On her last visit to Europe as the JMICAWE Centre Director, Prof Nat was asked to present on 'Is it possible for Horses to be Happy Athletes'? alongside equitation science colleague Dr Katalijner Visser, who talked about welfare assessment protocol development for horses transported long distances for slaughter. 

The afternoon seminar was well attended by staff and students at the Swedish Agricultural University who had turned out to see the external experts establish their credibility in equine welfare prior to Sofie Viksten's successful PhD defence. 

Under the Swedish system, as the 'opponent' it was Nat's task to question Sofie about her work in order for the assessment panel to decide if she was worthy of her PhD. The thesis described a horse welfare assessment system Sofie had developed and tested for use in the Swedish Equine Industry, and the impact that the results of her assessments had on the attitudes and behaviours of the horse owners given feedback. Interestingly she found that horse owners, despite being provided with a large amount of individual feedback, were not particularly open to change and welfare improvements were minimal. There's clearly a lot to be understood about human behaviour change if we are to improve animal welfare, and this is something Sofie plans to develop further now that her PhD studies are behind her.

Tuesday, 6 September 2016

Prof Nat Waran presents to horse professionals on improving the welfare of horses in training

Its fitting given her passion for horses that our Centre Director Prof Nat Waran's last presentation in the UK for some time, before she leaves for New Zealand, was at the invitation of the British Horse Society. Presenting to an audience of some 250 BHS accredited coaches, professional riders, judges, horse breeders and horse keepers, she outlined the need to reduce the stress commonly caused due to  confusion during training and performance, through; promoting the use of evidence based humane training methods, improved understanding of the correct application of learning theory, improved rider/judge education for recognition of stress related behaviours and acceptance of the need to reward behaviours indicative of positive emotional states.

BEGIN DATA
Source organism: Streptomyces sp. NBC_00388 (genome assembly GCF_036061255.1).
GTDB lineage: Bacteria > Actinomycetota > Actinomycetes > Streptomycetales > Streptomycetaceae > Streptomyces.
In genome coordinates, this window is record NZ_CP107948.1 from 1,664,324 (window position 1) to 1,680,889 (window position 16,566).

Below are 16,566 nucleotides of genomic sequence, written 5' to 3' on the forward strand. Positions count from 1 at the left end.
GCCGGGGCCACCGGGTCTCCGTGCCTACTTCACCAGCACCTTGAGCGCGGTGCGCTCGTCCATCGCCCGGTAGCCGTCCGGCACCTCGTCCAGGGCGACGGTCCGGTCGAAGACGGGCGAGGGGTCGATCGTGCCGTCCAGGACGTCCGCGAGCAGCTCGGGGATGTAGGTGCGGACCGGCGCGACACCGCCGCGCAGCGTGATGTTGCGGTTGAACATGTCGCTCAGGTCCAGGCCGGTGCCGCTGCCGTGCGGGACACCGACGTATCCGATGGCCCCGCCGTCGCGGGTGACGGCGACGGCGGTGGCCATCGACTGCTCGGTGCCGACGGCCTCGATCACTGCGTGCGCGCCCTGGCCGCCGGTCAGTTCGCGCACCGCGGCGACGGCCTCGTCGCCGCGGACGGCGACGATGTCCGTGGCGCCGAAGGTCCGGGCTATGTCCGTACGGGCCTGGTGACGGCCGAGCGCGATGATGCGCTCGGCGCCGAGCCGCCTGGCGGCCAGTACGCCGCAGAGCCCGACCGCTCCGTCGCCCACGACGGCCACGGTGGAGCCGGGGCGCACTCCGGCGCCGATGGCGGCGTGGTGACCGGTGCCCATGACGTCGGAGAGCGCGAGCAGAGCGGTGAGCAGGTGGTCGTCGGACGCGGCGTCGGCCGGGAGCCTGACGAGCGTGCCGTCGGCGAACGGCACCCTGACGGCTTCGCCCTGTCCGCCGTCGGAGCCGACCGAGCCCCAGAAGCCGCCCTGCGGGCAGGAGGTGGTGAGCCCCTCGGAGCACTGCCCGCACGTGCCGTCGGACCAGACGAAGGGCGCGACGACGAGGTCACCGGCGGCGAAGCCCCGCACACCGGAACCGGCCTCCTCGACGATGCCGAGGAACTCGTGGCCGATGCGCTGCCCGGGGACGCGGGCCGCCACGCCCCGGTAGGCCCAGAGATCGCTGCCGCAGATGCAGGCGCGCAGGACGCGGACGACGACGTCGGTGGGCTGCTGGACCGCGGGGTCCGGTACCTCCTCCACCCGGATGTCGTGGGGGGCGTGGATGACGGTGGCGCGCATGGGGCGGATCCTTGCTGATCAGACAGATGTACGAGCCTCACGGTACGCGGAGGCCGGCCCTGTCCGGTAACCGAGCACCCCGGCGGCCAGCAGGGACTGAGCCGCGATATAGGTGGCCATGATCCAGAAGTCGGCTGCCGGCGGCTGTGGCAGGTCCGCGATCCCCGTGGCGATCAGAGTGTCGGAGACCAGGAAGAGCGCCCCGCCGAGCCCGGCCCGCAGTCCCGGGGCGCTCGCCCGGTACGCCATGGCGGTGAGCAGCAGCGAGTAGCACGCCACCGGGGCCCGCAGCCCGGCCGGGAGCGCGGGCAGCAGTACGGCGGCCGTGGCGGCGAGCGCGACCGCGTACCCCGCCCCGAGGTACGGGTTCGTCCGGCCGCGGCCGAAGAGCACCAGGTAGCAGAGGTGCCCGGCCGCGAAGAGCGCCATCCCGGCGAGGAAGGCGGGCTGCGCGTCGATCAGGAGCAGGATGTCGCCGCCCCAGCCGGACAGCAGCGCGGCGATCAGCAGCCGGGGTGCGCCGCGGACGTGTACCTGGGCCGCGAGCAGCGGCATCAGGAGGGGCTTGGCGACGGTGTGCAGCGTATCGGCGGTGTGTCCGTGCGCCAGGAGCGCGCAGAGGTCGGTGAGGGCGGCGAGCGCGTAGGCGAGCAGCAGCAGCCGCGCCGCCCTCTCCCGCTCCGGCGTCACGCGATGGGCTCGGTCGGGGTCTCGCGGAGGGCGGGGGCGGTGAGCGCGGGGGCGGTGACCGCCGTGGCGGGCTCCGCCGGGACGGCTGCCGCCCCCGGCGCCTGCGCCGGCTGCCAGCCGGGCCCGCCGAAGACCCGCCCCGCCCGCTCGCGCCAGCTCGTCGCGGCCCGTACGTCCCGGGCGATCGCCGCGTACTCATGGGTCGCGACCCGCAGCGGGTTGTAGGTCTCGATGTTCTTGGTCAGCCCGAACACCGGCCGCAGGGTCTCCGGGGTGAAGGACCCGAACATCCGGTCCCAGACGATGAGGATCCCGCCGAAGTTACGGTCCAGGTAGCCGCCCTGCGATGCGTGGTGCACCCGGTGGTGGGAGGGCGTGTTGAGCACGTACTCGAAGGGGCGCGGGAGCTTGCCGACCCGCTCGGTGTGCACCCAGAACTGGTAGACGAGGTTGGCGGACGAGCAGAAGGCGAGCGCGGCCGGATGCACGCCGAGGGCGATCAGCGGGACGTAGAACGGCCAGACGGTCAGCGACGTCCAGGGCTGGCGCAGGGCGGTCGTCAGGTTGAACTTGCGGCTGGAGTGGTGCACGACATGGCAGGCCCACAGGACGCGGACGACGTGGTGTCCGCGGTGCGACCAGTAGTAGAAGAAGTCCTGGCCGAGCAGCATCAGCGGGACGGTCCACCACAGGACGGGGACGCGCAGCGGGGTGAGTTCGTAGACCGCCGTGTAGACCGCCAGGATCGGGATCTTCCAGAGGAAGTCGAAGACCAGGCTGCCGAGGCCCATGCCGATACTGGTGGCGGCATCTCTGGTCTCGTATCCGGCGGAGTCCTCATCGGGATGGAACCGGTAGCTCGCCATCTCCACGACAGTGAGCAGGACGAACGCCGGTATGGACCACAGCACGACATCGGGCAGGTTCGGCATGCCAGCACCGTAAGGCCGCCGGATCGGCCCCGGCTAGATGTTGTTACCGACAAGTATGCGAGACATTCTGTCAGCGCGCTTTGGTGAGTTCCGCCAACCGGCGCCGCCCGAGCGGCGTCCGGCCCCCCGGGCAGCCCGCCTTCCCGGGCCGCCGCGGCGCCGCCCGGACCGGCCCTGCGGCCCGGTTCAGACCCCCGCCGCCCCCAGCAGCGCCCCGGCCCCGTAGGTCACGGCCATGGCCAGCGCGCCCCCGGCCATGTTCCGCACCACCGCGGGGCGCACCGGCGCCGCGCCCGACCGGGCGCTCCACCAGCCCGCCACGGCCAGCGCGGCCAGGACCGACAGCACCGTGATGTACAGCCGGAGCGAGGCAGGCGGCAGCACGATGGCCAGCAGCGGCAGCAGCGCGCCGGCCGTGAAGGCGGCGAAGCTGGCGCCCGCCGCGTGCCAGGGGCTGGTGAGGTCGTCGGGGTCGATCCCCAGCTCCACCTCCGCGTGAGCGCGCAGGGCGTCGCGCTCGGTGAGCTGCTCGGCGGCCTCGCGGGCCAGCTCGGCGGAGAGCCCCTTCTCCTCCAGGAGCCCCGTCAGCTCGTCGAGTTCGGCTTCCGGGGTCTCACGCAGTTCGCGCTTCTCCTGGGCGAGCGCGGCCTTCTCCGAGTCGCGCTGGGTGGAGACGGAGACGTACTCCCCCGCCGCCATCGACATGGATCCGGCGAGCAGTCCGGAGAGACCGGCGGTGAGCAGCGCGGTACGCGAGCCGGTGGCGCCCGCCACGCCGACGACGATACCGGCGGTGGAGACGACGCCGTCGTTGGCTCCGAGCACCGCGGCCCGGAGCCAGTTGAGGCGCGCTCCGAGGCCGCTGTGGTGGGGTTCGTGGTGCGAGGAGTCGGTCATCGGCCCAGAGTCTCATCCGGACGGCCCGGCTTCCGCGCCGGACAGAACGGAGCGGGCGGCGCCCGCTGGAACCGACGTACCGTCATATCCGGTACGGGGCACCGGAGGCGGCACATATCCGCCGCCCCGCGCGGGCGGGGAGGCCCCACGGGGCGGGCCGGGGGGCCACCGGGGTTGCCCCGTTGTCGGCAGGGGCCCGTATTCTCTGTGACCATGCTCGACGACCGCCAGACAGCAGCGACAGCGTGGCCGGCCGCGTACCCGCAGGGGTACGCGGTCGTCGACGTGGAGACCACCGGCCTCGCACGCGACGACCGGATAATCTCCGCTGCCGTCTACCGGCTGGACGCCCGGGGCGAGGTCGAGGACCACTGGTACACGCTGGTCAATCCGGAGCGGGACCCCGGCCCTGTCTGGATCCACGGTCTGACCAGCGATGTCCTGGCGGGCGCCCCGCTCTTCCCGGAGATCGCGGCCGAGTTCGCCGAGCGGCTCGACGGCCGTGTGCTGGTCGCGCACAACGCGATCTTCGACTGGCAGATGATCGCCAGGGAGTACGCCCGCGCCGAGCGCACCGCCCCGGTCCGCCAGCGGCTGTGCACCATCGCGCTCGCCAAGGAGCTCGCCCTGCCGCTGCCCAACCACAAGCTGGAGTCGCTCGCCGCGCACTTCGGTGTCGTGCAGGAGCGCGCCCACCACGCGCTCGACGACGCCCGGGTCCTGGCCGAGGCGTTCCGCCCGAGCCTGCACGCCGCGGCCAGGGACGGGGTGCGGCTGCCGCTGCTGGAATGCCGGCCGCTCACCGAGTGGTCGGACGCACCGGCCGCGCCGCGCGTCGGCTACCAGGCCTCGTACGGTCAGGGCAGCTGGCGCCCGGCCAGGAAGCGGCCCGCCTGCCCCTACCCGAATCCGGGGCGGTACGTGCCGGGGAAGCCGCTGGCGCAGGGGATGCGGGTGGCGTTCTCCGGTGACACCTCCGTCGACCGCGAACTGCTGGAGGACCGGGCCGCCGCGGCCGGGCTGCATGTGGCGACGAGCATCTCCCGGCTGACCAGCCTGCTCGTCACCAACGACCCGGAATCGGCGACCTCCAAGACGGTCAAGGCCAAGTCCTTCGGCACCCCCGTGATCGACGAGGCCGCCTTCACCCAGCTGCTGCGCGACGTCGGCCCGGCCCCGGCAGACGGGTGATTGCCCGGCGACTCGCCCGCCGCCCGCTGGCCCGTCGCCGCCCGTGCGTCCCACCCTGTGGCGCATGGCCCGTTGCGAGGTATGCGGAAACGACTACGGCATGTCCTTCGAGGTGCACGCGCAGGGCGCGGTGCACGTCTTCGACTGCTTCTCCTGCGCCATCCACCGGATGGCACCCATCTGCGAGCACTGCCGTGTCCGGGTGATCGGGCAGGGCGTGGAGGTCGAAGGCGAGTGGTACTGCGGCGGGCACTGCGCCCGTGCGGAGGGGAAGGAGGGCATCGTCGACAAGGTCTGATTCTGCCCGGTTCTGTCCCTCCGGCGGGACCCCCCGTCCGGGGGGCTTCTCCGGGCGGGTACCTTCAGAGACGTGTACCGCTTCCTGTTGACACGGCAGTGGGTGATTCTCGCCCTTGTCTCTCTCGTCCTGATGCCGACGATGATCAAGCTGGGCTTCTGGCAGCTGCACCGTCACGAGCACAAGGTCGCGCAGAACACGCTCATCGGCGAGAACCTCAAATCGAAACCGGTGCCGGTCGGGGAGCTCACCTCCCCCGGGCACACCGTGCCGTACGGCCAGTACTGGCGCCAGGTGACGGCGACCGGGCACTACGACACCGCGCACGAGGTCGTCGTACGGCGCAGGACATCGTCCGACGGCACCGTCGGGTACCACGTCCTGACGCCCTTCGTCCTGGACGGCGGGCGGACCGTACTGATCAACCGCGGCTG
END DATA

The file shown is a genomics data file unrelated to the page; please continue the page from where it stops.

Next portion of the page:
One attendee commented, ' For me personally hearing learning theory applied to horse training explained so eloquently by Prof. Nat Waran, taking main stage at such an important conference AND the fact that it counted as my official BHS Accredited Coach compulsory CPD, shows me the BHS is serious about positive change which will benefit horse welfare'. 

Monday, 5 September 2016

Prof Cathy Dwyer presents on Lamb welfare at well attended European Conference

The European Association of Animal Production in Belfast (EAAP) held its annual meeting in Belfast this week, attended by more than 1000 scientists from across Europe and beyond. The meeting covers all aspects of animal production from dog breeding and equine welfare to genetics and genomics of milk and fibre production, and everything in between.

Our own Prof Cathy Dwyer presented in the session on methods for reducing lamb mortality, by seeking to translate their group's  extensive research findings into practical on farm applications to improve lamb survival and welfare. She gave an overview of the biological principles behind survival, and then chaired a lively session focussed on understanding the barriers to collecting good quality data on farm.

In addition Cathy attempted to navigate the complexities of the timetable (73 sessions running in 10 parallel streams) to hear some interesting papers on the use of Infra Red Thermography to assess stress and welfare in dairy calves and racehorses, on farm assessment of welfare in pigs and how dressage trainers translate the ‘voice of the horse’ (through interpreting horse behaviour) to their riders.   

The best quote of the day came from Huw Davies (a well known Welsh sheep farmer and member of the Farm Animal Welfare Committee (FAWC) who reminded us that, without good data or records we can always fool ourselves that we are being successful. A good reminder that production and welfare evaluations should always seek to be evidence-based!